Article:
Investigators say that a former postal worker collected over $94,000 in workers’ compensation benefits due to a supposed workplace injury, even though she was healthy enough to play softball in several area leagues.
47-year-old Lynn Allen, of Marcy, was arraigned on five counts in federal court, including wire fraud and workers’ compensation fraud. According to medical records, Ms. Allen said she was unable to move her elbows or wrists, lift her arms above her shoulders, or grasp objects. However, according to prosecutors, she participated in several softball leagues in the Rome area while collecting these disability payments. In one instance, she allegedly played in a game only a few hours after telling doctors that she could not reach above her shoulders.
If convicted on all counts, Ms. Allen faces up to 20 years in prison and a $250,000 fine.
Authorities are quick to prosecute alleged instances of employee fraud that often involve a few thousand dollars and a misunderstanding between doctor and patient. Despite what the headlines imply, insurance agents say that double-dipping, or working while collecting benefits, is the most common fraud.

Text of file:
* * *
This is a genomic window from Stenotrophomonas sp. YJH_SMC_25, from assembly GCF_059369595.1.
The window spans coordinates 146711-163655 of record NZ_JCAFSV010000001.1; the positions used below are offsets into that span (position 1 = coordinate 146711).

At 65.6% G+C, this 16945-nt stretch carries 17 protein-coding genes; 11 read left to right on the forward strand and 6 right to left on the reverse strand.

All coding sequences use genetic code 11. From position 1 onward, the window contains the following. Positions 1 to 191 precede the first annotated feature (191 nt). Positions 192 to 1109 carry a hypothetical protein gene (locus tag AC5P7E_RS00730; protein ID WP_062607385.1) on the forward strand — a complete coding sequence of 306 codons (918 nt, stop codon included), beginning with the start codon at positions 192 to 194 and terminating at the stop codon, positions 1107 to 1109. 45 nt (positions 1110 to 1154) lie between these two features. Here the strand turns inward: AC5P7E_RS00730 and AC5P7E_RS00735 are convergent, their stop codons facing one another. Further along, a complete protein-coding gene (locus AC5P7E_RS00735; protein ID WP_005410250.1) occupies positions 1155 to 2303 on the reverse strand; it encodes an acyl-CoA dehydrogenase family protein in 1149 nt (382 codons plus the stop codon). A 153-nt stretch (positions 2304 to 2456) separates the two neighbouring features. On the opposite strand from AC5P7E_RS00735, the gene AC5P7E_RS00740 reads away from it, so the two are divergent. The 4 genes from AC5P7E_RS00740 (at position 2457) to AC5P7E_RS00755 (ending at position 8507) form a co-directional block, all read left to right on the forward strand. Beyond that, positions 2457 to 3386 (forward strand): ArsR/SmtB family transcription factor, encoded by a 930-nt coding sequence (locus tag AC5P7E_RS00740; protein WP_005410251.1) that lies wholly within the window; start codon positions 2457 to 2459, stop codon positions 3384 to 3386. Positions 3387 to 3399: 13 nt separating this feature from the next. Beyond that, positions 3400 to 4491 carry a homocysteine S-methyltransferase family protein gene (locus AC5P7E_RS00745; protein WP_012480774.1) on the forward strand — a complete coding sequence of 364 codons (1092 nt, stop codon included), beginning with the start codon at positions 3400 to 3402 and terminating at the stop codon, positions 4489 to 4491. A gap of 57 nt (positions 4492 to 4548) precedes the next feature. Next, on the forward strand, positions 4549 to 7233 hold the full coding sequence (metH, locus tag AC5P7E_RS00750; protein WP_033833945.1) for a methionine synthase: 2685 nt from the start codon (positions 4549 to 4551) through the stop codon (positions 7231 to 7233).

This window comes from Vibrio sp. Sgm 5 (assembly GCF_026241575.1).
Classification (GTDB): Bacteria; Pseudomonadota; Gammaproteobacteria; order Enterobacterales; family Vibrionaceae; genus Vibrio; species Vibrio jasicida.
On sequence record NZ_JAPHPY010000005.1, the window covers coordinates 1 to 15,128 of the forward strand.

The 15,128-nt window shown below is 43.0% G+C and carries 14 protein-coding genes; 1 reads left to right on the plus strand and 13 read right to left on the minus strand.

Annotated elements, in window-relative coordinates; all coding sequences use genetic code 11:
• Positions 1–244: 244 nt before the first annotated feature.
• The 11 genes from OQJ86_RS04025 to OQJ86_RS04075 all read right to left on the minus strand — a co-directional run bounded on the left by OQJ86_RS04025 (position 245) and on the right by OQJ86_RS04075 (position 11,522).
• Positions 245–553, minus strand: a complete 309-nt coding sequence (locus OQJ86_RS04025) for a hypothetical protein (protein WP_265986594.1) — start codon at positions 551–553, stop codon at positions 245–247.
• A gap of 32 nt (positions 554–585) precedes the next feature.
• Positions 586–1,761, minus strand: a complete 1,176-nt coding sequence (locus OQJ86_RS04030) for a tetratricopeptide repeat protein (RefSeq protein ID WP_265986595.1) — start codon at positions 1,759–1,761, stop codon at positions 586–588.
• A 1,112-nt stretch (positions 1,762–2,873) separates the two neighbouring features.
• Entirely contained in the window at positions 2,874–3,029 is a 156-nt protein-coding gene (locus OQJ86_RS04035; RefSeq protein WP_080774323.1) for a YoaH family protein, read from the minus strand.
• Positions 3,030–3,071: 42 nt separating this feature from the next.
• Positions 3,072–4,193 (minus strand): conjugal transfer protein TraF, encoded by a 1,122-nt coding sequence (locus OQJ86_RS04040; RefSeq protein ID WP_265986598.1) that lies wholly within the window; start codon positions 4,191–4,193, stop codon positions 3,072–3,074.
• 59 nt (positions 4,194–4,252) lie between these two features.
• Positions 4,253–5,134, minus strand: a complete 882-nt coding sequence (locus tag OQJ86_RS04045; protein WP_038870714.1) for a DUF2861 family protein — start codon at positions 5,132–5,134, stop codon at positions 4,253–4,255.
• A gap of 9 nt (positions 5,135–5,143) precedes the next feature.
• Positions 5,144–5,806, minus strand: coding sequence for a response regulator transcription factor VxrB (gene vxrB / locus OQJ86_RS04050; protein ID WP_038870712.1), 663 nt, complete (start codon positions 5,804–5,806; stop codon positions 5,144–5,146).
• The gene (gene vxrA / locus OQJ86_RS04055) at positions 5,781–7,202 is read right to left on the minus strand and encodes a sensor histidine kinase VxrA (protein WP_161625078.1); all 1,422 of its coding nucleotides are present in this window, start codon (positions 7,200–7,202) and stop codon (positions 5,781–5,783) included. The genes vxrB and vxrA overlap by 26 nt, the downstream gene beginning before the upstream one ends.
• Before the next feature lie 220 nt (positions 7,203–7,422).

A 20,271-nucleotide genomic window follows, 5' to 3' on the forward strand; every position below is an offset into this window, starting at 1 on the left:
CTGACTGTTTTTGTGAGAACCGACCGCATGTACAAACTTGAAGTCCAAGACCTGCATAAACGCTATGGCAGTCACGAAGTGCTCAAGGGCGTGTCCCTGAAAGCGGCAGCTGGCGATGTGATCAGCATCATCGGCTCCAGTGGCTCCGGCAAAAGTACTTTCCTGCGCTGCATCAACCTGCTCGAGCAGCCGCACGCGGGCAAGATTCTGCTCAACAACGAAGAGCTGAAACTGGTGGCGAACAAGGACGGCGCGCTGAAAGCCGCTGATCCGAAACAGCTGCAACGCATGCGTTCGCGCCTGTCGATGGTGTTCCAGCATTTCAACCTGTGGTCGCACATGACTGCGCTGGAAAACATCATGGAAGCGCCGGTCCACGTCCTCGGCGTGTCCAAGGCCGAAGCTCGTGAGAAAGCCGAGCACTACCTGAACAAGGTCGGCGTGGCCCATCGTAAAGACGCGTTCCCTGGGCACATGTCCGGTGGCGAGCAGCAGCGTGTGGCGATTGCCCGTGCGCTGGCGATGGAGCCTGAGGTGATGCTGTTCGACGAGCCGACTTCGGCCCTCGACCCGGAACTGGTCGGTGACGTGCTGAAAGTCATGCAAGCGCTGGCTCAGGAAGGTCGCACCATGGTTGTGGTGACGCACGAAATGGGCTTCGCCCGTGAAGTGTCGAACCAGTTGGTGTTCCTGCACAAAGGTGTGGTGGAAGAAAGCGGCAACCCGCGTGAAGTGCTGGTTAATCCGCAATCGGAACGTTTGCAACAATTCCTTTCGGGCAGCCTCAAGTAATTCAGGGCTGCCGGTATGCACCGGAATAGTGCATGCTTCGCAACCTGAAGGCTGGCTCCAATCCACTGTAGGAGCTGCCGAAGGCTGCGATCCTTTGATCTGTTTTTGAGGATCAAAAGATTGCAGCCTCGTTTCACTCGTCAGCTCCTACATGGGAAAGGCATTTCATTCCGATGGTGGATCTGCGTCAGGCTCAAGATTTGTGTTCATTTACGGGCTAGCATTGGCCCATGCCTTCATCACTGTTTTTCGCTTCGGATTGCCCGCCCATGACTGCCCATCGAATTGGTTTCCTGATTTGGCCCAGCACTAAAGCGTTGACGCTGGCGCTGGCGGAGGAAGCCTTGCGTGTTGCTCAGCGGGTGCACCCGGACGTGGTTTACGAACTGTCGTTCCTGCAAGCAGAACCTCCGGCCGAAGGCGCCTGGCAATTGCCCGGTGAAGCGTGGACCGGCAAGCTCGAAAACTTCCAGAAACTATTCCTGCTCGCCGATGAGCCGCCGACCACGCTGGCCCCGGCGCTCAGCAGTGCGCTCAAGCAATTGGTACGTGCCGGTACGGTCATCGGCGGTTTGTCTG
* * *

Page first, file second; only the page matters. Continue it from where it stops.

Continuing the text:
But according to a major insurance company, employer fraud costs over five times more money that employee fraud. Many times, because of the lack of oversight, companies feel that the risk of detection does not outweigh the cost savings achieved by cheating. Some of the more common employer fraud schemes include:
- Misclassification: Some employers classify most or all of their workers as “independent contractors” to avoid paying premiums.
- Incorrect Category: Other bosses claim that their workers belong in a low-risk category, like office clerks, instead of a high-risk category, like machine operators. The effect is the same, because the artificially low premium payments mean less money in the system.
- Under-The-Table Payments: An employer may offer to pay an injured worker’s expenses in exchange for not filing a claim. The result is a win-win, for the employer, that is. The premium payments do not go up, and when the promised cash fails to materialize, the claims deadline has passed and the worker receives nothing.
Injured workers are entitled to cash benefits to compensate them for economic losses, such as lost wages, medical bills, prescription drugs, and physical rehabilitation.
Undetected employer fraud costs injured workers money. For a free consultation with tenacious attorneys, contact our office. We do not charge upfront legal fees in a workers’ compensation case.